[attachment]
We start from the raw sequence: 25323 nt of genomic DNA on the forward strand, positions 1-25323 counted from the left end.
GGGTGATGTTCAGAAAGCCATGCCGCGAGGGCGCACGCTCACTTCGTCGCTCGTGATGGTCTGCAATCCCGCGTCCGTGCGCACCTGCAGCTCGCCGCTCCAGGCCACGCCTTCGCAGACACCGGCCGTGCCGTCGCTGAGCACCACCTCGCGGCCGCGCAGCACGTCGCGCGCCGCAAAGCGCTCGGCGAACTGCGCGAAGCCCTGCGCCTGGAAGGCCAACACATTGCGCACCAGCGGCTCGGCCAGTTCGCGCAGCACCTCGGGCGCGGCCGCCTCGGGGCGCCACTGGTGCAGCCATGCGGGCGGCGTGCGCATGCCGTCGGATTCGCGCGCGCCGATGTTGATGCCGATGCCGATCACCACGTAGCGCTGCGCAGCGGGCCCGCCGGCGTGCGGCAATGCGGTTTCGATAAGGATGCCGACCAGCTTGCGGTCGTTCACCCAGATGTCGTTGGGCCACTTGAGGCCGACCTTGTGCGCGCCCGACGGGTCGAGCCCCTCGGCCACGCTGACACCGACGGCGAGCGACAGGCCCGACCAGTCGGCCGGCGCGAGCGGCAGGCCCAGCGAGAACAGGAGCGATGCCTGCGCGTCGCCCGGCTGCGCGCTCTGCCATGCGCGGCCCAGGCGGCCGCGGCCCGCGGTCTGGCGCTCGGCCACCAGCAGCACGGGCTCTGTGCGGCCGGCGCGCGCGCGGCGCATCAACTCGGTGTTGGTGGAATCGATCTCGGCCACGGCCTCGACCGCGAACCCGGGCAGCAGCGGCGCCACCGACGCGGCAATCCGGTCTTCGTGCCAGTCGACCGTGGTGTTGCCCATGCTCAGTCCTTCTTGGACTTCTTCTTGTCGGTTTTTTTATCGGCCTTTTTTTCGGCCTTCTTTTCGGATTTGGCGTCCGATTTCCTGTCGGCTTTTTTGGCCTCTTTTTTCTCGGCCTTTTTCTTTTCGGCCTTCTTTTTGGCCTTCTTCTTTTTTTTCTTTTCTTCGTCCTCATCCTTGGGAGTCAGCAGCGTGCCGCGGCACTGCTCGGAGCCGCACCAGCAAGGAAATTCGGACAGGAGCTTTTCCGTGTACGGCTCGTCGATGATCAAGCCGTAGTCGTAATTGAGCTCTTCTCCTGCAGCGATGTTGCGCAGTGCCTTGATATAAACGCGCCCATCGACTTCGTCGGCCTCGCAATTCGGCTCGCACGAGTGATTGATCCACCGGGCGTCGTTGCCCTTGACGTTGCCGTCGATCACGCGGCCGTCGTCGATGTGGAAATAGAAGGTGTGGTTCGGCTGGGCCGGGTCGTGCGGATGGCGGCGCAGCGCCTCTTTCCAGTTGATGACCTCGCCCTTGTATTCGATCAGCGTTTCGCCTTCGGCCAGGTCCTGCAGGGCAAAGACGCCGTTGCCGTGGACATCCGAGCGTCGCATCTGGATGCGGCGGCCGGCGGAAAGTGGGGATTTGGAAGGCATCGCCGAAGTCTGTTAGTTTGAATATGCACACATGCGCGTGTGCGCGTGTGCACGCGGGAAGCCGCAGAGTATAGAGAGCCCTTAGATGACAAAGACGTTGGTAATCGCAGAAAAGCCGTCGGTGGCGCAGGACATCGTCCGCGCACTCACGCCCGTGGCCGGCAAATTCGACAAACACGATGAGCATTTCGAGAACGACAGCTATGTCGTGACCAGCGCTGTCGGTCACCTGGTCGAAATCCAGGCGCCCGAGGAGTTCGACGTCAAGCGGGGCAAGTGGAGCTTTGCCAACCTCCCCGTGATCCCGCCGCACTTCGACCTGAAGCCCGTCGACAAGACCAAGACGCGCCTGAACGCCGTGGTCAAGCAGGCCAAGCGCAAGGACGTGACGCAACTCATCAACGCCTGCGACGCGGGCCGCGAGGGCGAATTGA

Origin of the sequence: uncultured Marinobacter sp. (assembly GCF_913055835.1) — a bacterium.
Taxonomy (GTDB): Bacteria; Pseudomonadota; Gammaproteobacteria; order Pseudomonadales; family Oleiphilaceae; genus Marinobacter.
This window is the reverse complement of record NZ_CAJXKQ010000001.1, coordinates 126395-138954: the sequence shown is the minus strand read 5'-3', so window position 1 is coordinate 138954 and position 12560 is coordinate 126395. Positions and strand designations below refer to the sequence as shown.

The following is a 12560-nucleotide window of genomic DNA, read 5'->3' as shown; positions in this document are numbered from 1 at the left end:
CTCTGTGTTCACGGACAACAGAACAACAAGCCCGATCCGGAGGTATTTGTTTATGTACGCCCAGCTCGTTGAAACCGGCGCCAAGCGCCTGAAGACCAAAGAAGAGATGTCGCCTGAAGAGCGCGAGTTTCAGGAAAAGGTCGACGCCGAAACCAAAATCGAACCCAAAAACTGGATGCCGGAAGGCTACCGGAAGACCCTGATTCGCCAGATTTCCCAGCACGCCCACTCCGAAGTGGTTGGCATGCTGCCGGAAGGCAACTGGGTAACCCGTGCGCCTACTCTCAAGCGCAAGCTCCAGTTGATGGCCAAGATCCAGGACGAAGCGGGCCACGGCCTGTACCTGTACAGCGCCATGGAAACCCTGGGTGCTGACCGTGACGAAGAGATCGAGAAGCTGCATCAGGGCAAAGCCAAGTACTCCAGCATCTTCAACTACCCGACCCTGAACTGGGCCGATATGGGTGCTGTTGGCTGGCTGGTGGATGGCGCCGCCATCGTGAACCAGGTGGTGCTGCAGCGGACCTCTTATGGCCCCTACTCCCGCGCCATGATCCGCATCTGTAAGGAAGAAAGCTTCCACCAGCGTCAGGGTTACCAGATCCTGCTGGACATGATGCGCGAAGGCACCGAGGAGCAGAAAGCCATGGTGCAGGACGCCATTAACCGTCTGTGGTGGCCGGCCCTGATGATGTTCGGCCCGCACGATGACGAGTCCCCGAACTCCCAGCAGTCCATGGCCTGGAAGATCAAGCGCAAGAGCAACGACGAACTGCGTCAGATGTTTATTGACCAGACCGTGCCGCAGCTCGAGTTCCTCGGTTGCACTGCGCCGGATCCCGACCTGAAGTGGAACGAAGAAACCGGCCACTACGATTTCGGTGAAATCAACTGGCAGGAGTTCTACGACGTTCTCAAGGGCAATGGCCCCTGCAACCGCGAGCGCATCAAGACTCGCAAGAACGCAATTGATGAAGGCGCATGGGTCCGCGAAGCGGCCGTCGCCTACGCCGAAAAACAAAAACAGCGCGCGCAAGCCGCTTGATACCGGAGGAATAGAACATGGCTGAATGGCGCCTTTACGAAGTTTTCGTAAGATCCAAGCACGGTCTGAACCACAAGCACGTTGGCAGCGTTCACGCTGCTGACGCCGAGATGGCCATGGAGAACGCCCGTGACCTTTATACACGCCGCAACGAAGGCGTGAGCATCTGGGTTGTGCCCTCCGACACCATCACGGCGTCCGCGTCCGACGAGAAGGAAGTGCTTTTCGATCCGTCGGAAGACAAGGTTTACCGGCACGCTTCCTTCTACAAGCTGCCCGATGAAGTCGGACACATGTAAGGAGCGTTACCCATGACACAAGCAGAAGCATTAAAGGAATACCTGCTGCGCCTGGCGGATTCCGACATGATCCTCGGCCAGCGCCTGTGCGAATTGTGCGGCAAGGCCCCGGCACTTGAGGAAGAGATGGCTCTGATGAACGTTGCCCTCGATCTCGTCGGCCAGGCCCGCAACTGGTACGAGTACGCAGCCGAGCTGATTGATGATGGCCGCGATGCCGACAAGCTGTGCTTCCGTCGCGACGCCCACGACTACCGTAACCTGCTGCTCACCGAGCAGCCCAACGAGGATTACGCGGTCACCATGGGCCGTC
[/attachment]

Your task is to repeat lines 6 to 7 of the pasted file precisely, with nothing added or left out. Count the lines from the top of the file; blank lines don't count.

The following is a 12560-nucleotide window of genomic DNA, read 5'->3' as shown; positions in this document are numbered from 1 at the left end:
CTCTGTGTTCACGGACAACAGAACAACAAGCCCGATCCGGAGGTATTTGTTTATGTACGCCCAGCTCGTTGAAACCGGCGCCAAGCGCCTGAAGACCAAAGAAGAGATGTCGCCTGAAGAGCGCGAGTTTCAGGAAAAGGTCGACGCCGAAACCAAAATCGAACCCAAAAACTGGATGCCGGAAGGCTACCGGAAGACCCTGATTCGCCAGATTTCCCAGCACGCCCACTCCGAAGTGGTTGGCATGCTGCCGGAAGGCAACTGGGTAACCCGTGCGCCTACTCTCAAGCGCAAGCTCCAGTTGATGGCCAAGATCCAGGACGAAGCGGGCCACGGCCTGTACCTGTACAGCGCCATGGAAACCCTGGGTGCTGACCGTGACGAAGAGATCGAGAAGCTGCATCAGGGCAAAGCCAAGTACTCCAGCATCTTCAACTACCCGACCCTGAACTGGGCCGATATGGGTGCTGTTGGCTGGCTGGTGGATGGCGCCGCCATCGTGAACCAGGTGGTGCTGCAGCGGACCTCTTATGGCCCCTACTCCCGCGCCATGATCCGCATCTGTAAGGAAGAAAGCTTCCACCAGCGTCAGGGTTACCAGATCCTGCTGGACATGATGCGCGAAGGCACCGAGGAGCAGAAAGCCATGGTGCAGGACGCCATTAACCGTCTGTGGTGGCCGGCCCTGATGATGTTCGGCCCGCACGATGACGAGTCCCCGAACTCCCAGCAGTCCATGGCCTGGAAGATCAAGCGCAAGAGCAACGACGAACTGCGTCAGATGTTTATTGACCAGACCGTGCCGCAGCTCGAGTTCCTCGGTTGCACTGCGCCGGATCCCGACCTGAAGTGGAACGAAGAAACCGGCCACTACGATTTCGGTGAAATCAACTGGCAGGAGTTCTACGACGTTCTCAAGGGCAATGGCCCCTGCAACCGCGAGCGCATCAAGACTCGCAAGAACGCAATTGATGAAGGCGCATGGGTCCGCGAAGCGGCCGTCGCCTACGCCGAAAAACAAAAACAGCGCGCGCAAGCCGCTTGATACCGGAGGAATAGAACATGGCTGAATGGCGCCTTTACGAAGTTTTCGTAAGATCCAAGCACGGTCTGAACCACAAGCACGTTGGCAGCGTTCACGCTGCTGACGCCGAGATGGCCATGGAGAACGCCCGTGACCTTTATACACGCCGCAACGAAGGCGTGAGCATCTGGGTTGTGCCCTCCGACACCATCACGGCGTCCGCGTCCGACGAGAAGGAAGTGCTTTTCGATCCGTCGGAAGACAAGGTTTACCGGCACGCTTCCTTCTACAAGCTGCCCGATGAAGTCGGACACATGTAAGGAGCGTTACCCATGACACAAGCAGAAGCATTAAAGGAATACCTGCTGCGCCTGGCGGATTCCGACATGATCCTCGGCCAGCGCCTGTGCGAATTGTGCGGCAAGGCCCCGGCACTTGAGGAAGAGATGGCTCTGATGAACGTTGCCCTCGATCTCGTCGGCCAGGCCCGCAACTGGTACGAGTACGCAGCCGAGCTGATTGATGATGGCCGCGATGCCGACAAGCTGTGCTTCCGTCGCGACGCCCACGACTACCGTAACCTGCTGCTCACCGAGCAGCCCAACGAGGATTACGCGGTCACCATGGGCCGTC